American tourists traveling to the World Cup this month received warnings from the U.S. State Department about street crime, but no amount of precautions prepared them or the U.S. team for what they perceived as a robbery in plain view on the Ellis Park field Friday evening.
Landon Donovan had just launched a free kick to Maurice Edu, who poked through traffic and kicked what appeared to be the game-winning goal against Slovenia in the 85th minute, making the score 3-2, and capping an improbable comeback from a two-goal halftime deficit. U.S. players began celebrating, as did the pro-U.S. crowd of 45,583 and fans in bars and living rooms across America.
But just as the ball hit the net, the whistle sounded. Referee Koman Coulibaly of Mali, working his first World Cup, nullified the goal for an unspecified foul. Hours after the game, nobody in the U.S. camp knew who was fouled or for what. The official FIFA play-by-play says Edu committed the foul, but replays show Edu had no contact with anyone and it was Slovenian players who had their arms wrapped around Michael Bradley, Carlos Bocanegra and Jozy Altidore. It is possible a U.S. player grabbed a Slovenian player in the scrum, but no explanation was offered.
Despite the controversy, the U.S. stayed alive with the 2-2 tie, and will automatically advance with a win over Algeria on Wednesday. Donovan scored the first goal for the U.S. -- an emphatic blast into the roof of the net -- in the 48th minute, and Bradley gave his father, U.S. coach Bob Bradley, an early Father's Day present with the equalizer in the 82nd minute. Had they won, they'd be leading the group and virtually assured of a second-round berth.
"I feel gutted, to be honest," Donovan said in a television interview as he left the field. "They [the officials] stole a goal from us. It was a good finish and a good goal. It was the guy's [Coulibaly's] first World Cup and maybe he got caught up a bit in the moment. This is the World Cup and you can't just take away a goal from a team like that."
The U.S. players, equally stunned and outraged by the call, surrounded the referee demanding an explanation. Altidore had to be pulled away from the scene by Hercules Gomez, and U.S. assistant Jesse Marsch put his hand over Michael Bradley's mouth to prevent him from saying something he might regret later.
Donovan later explained that he and a few other players approached Coulibaly "in a non-confrontational manner" asking exactly what the call was but got no answer. "I'm assuming it was a foul somewhere, but we asked the ref many times who the foul was and he wouldn't explain it. I'm not sure how much English he spoke, but he just ignored us or didn't understand."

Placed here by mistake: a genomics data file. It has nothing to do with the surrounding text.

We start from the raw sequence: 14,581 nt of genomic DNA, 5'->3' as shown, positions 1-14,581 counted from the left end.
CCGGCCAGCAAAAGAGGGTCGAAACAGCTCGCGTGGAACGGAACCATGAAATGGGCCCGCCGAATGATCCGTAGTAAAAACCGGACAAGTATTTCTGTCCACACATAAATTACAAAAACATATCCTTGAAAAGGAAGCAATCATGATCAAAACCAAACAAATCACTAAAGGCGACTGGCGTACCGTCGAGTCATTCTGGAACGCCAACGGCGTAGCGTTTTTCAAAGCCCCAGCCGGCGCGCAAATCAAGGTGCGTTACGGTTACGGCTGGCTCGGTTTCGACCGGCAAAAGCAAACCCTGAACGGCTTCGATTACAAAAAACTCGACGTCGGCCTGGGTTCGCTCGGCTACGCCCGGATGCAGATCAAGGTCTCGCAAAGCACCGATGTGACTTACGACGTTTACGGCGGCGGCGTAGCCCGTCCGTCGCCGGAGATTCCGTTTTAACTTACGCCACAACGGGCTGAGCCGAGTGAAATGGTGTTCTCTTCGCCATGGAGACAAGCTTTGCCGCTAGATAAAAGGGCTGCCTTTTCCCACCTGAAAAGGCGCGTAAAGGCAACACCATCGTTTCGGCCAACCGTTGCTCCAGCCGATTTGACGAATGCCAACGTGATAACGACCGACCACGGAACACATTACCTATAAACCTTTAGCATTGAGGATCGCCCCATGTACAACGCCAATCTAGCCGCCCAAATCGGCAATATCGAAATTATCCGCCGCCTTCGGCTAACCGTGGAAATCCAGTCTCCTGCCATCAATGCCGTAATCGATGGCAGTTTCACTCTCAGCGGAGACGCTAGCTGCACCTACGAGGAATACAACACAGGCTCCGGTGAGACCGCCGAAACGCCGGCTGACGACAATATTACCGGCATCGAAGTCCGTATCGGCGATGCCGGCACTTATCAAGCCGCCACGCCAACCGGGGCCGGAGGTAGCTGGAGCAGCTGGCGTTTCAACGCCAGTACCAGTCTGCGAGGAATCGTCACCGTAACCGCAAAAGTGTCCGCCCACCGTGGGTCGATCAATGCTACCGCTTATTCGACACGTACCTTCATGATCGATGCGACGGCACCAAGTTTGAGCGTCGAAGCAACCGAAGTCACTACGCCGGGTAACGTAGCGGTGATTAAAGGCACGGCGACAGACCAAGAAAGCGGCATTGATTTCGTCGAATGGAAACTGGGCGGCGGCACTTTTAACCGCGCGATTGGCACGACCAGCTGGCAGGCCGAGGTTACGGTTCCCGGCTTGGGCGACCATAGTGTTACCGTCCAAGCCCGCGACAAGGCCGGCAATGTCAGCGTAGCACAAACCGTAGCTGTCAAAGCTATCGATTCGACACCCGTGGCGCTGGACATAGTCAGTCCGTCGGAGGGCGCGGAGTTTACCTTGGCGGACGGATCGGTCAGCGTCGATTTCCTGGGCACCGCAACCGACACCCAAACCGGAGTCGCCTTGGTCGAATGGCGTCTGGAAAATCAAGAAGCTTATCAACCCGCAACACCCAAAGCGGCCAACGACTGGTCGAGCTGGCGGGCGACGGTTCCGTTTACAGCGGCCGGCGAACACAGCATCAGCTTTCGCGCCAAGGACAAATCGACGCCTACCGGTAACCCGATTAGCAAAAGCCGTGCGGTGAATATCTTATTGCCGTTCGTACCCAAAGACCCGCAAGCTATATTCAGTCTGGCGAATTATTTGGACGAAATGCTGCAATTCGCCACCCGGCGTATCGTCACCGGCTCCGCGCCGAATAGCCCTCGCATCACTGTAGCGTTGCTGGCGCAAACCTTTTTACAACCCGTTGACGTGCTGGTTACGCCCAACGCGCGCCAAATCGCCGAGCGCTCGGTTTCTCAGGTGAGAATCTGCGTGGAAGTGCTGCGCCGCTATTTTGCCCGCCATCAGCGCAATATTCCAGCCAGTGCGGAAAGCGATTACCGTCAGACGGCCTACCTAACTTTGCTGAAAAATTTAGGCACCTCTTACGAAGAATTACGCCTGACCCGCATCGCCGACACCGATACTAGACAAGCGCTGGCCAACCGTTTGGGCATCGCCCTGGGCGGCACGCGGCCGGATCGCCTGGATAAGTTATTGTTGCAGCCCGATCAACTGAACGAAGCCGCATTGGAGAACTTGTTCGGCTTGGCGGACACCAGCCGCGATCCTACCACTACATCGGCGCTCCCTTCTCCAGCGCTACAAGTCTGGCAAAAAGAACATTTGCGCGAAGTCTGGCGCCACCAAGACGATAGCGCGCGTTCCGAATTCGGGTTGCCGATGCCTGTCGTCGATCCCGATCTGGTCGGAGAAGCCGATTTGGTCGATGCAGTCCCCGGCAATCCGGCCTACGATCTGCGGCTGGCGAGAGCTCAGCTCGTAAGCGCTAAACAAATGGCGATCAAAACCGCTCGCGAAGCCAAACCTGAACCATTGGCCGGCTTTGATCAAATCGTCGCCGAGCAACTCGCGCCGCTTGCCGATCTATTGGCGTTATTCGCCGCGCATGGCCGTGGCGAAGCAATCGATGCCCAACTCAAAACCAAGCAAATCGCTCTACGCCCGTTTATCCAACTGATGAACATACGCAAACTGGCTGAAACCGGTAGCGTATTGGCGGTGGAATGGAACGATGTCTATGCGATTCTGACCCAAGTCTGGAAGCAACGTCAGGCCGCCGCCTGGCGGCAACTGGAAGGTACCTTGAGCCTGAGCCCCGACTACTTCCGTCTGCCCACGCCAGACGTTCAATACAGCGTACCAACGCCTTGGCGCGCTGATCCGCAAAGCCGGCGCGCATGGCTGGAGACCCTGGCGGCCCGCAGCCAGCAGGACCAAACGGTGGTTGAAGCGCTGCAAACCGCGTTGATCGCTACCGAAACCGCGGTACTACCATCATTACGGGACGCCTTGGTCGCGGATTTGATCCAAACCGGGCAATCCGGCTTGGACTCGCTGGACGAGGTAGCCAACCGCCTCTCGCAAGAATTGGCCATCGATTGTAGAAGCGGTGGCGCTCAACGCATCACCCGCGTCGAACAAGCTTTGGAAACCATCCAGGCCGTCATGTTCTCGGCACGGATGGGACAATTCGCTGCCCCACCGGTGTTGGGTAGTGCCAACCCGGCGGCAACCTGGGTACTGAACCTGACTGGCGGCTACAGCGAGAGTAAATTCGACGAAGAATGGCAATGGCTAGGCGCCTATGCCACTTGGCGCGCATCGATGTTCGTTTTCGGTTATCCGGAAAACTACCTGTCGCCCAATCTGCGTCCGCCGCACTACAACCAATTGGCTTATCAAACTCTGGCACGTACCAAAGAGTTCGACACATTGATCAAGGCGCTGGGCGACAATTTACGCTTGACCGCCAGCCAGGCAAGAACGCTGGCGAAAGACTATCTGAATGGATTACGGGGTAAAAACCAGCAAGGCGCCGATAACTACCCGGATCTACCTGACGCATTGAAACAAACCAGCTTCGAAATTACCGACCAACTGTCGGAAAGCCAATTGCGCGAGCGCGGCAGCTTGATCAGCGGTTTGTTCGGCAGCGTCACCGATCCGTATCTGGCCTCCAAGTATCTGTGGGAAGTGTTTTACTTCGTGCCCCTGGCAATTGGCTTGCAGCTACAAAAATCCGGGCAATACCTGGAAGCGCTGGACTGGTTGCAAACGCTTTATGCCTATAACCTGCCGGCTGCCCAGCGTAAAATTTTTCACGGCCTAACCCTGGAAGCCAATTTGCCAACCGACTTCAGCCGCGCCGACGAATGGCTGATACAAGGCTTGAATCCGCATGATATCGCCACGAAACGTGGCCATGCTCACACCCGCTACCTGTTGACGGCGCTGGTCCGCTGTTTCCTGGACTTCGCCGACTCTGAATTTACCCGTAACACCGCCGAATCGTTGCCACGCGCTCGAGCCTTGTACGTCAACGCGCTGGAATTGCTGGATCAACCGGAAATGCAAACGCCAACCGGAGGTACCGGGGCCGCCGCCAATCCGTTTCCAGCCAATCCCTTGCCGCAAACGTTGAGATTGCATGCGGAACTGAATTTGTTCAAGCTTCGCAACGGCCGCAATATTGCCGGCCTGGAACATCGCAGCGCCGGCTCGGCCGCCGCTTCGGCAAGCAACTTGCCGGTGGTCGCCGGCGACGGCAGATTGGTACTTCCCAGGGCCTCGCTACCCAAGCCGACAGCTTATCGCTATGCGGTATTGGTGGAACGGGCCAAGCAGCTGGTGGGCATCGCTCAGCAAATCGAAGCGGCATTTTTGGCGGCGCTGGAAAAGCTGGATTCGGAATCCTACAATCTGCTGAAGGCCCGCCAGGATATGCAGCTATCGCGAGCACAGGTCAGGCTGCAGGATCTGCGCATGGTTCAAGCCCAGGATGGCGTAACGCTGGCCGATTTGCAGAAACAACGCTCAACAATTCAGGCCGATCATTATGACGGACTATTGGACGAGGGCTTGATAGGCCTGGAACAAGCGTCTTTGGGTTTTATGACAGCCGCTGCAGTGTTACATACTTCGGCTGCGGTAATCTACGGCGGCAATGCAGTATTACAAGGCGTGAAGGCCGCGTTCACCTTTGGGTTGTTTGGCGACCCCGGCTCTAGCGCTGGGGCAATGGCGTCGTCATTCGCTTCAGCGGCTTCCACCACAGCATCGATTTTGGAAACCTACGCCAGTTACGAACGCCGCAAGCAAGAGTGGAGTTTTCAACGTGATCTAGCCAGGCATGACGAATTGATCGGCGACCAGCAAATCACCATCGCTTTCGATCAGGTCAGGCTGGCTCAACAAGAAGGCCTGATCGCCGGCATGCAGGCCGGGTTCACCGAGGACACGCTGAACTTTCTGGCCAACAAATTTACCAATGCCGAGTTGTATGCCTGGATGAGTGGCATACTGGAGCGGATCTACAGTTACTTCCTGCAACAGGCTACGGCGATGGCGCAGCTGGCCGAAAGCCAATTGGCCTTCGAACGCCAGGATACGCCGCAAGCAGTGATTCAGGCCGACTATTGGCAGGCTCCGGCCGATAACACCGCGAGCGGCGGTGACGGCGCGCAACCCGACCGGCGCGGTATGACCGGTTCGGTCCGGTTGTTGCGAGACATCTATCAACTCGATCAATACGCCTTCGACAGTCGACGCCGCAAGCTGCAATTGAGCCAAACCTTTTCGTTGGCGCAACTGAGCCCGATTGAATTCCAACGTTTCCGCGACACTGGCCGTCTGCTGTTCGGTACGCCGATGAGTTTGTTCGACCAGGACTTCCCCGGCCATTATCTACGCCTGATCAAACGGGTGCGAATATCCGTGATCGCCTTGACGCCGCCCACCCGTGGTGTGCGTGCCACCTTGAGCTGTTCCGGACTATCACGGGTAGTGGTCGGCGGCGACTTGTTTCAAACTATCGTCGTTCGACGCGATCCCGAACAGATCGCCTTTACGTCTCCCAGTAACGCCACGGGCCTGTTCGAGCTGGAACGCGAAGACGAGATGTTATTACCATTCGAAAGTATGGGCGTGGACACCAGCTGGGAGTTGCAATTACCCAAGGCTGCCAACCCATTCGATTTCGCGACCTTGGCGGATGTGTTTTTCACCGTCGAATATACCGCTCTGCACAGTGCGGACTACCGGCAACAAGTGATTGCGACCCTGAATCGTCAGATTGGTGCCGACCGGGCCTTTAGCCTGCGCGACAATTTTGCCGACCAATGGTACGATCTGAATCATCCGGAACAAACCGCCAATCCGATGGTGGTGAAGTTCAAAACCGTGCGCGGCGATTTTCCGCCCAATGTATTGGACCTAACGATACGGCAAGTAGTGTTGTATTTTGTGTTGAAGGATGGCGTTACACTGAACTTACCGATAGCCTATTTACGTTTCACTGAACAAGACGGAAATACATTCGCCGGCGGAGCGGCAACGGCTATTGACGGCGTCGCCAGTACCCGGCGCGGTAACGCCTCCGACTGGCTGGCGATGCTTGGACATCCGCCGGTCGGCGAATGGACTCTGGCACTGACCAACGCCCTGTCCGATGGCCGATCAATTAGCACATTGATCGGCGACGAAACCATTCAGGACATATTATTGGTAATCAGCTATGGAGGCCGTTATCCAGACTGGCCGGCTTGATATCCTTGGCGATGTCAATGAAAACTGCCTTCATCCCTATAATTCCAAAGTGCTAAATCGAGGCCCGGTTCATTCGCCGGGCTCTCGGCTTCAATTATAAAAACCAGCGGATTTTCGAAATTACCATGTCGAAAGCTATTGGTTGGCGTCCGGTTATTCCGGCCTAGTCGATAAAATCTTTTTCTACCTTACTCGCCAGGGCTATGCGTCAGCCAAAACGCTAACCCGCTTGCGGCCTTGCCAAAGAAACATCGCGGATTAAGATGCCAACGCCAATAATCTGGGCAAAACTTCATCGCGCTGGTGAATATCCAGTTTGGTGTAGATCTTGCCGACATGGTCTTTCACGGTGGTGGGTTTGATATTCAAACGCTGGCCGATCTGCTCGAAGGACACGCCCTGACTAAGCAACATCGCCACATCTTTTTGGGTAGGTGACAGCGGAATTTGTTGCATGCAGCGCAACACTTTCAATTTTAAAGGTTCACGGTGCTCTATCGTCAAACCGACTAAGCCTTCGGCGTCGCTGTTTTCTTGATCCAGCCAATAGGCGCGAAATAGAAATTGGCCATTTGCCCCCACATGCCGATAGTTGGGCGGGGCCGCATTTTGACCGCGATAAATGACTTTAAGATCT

Coach Bradley, stoic and pensive as always, said he has learned over the years to accept referee's calls, whether he agrees with them or not.
"It's rare that when a tough call is made that a referee at that moment will give you an answer," Bradley said. "Sometimes after the fact you might get an answer. But that's not always the case, either. When you're involved in the game long enough, there are moments where you are frustrated, when you feel that situations have not been handled correctly or fairly. But that's the way the game works. So you move on."
That the U.S. was in position to win the match was remarkable, considering the team played so woefully the first 45 minutes. Slovenia had two shots on goal the first half and scored on both. On the first, Valter Birsa sneaked behind the U.S. defense, and cranked a shot from 28 yards out past a flat-footed U.S. goalkeeper Tim Howard, who admitted he "lost sight of the ball" for a split second when he was screened by defender Oguchi Onyewu.
The U.S. nearly tied when Clint Dempsey found Donovan in the box, but a Slovenian defender cleared the ball at the line just as Donovan was about to tap it in. Slovenia counterattacked after that play, and Zlatan Ljubijankic put it in from close range to make it 2-0.
The temperature was dropping, the sun was setting, and the U.S. World Cup dreams were slipping away as Slovenia, the smallest nation in the tournament, was outplaying the biggest nation entering intermission.
But in the U.S. locker room, the mood remained hopeful. Several players stood up to speak, and the message was simple.
"We talked about how it was time to show our character, how the World Cup only comes around once every four years, and if we were going to go down, were going to go down swinging," said U.S. defender Jay DeMerit. "We were sure a lot of people back home had written us off, so it came down to the 11 guys on the field, and our collective team. It took a lot of guts to do what we did."
Donovan added: "My guess is there's not many teams in this tournament that could have done what we did, and arguably won the game. "That is what the American spirit is about, and I'm sure people back home are proud of that."
The United States automatically advances with a victory over Algeria on Wednesday. The Americans could also move on if they tie and England loses to Slovenia, or if both matches end in ties and the U.S. maintains its goal-scoring edge over England. After England's scoreless tie against Algeria Friday, the U.S. has scored three goals, and England has scored one.